Olamide has been knocked out on 'Eyan Mayweather'

Olamide doesn't deliver a knock out punch with his latest album

Album cover of Olamide's fifth album, Eyan Mayweather.

Album- Eyan Mayweather

Artiste- Olamide

Producer- B. Banks, Pheelz, Young John, and I.D Cabasa

Record Label- YBNL (2015)

Duration- 1 hour, 18 minutes

For four years Olamide has been on an unprecedented run.

It all started in 2011 with his raw and unpolished debut album ''. The following year the kid from the slums of Bariga snatched rap music from the established Hip Hop kings with his dazzling street oriented sophomore '' in 2012.

In 2013, he slaughtered pretenders to his throne with his third album ''. In his tradition of dropping an album every year, Olamide released '' in 2014 where he flaunted the strength of his YBNL Empire.

In April 2015 he solidified his alliance with the King of the East Phyno with the history making collaborative LP . The album was no , and even though a few cracks appeared it was enough to allow Olamide have the rap game in the chokehold.

Through sweat, hard work, tenacity and ambition, Olamide has been at the summit of the Nigerian rap game since 2012. Largely responsible for the explosion of indigenous rap, Olamide’s street raps delivered in Yoruba has made him unrivalled.

Hence that’s why his latest and fifth solo album '' is inspired by the undefeated achievements of boxing champion, the flashy and cocky Floyd Mayweather.

This album however is not a victory for Olamide. In his latest effort, the rapper comes up against his greatest foe yet, himself, and gets defeated.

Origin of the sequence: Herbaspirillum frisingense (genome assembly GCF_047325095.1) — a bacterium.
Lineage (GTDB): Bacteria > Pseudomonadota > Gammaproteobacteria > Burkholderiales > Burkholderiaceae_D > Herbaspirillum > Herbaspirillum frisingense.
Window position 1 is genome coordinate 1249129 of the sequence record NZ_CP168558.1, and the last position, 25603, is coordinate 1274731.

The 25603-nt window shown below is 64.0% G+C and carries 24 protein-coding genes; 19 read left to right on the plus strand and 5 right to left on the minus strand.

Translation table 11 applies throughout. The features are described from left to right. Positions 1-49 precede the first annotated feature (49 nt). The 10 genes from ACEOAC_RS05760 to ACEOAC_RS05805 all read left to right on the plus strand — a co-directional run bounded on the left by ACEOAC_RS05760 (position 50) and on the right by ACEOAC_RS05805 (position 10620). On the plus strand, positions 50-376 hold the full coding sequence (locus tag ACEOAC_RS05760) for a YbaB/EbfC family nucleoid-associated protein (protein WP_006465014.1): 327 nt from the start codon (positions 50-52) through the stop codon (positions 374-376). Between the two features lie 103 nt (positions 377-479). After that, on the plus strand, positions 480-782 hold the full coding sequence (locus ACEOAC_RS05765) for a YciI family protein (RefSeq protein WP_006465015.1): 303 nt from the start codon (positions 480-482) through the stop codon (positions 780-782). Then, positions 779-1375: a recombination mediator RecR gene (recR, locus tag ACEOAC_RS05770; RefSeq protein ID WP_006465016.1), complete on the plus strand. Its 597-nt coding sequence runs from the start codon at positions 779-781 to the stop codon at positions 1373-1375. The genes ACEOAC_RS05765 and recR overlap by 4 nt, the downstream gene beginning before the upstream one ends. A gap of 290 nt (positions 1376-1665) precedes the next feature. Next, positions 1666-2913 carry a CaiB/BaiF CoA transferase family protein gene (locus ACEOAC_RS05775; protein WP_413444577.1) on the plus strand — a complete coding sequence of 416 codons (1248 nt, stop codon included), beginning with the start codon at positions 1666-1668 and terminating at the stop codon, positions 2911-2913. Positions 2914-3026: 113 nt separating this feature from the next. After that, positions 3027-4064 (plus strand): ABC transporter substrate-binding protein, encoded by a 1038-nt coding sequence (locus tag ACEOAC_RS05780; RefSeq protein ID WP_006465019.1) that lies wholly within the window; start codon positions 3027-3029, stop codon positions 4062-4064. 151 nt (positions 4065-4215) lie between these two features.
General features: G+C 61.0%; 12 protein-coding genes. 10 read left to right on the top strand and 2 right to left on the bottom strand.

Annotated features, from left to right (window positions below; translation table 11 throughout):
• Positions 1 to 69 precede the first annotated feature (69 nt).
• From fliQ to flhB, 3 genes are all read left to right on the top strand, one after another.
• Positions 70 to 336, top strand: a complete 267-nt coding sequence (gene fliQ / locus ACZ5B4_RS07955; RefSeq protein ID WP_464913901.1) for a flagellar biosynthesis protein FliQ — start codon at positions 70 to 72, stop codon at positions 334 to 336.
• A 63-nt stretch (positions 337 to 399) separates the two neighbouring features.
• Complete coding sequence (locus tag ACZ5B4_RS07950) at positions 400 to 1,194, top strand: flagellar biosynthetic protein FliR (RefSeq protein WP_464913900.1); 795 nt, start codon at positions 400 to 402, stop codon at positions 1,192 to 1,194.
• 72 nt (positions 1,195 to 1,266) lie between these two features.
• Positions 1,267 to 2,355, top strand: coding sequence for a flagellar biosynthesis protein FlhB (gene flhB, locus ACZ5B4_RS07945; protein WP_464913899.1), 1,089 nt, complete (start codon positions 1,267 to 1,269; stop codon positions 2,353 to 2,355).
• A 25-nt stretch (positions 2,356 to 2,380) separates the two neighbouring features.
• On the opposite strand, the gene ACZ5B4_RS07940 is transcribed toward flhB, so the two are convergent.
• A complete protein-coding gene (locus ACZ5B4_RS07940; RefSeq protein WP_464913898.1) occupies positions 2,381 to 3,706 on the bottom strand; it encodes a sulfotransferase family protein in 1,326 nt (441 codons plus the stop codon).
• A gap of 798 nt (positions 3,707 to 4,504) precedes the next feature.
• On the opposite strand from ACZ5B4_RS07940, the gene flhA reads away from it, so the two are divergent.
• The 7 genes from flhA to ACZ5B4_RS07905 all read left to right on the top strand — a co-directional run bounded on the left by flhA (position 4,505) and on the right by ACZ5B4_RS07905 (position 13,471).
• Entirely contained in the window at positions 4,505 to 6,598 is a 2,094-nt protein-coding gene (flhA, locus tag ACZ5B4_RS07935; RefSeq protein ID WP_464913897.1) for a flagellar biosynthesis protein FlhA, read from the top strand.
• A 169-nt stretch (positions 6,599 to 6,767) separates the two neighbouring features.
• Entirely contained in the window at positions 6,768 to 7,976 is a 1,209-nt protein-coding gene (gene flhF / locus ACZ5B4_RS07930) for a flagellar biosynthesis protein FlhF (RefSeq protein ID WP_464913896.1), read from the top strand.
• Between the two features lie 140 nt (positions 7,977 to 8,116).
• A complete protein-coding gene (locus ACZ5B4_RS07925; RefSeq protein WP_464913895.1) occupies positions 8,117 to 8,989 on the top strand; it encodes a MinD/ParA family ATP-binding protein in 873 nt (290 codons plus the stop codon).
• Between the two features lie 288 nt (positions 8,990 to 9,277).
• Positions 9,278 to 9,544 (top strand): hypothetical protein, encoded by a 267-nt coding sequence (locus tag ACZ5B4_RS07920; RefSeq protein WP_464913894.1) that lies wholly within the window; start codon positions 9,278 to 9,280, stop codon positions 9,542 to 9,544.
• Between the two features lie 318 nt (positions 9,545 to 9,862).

In his usual manner this new LP is lengthy, 21 tracks spanning 1 hour, 18 minutes. While Olamide has been able to get away with the excessively high amount of songs on his past albums, he can’t wiggle out this time.

Surprisingly after so many albums, Olamide has refused to grow past his primary subject matter of hustle, hustle, and more hustle. On this album he is a king whose state of mind has refused to grow to accommodate his vast empire.

With a repetitive theme that is boring and nauseous, Olamide loses the interest of the listener very quick.

The album opens up with ‘Eyan Mayweather’ which sees Olamide banging his chest about his recent historic accomplishment- sold out shows in Lagos, London, America and Malaysia. Let’s take a minute to applaud him world conquering efforts.

He quickly follows up the Pheelz produced track with ‘Inferiority Complex’ (another Pheelz joint) which is a groovy Afrobeat based song. On the chorus he advises people with problems to leave everything to God- an obvious subject matter but Olamide’s Afrobeat crooning makes it enjoyable.

Eyan Mayweather sadly loses the plot from here on, as early as the third track titled ‘Don’t Stop’. The song suffers from childish production and the usual ‘ass’ talk, a subject matter that Olamide can no longer possibly offer anything new on.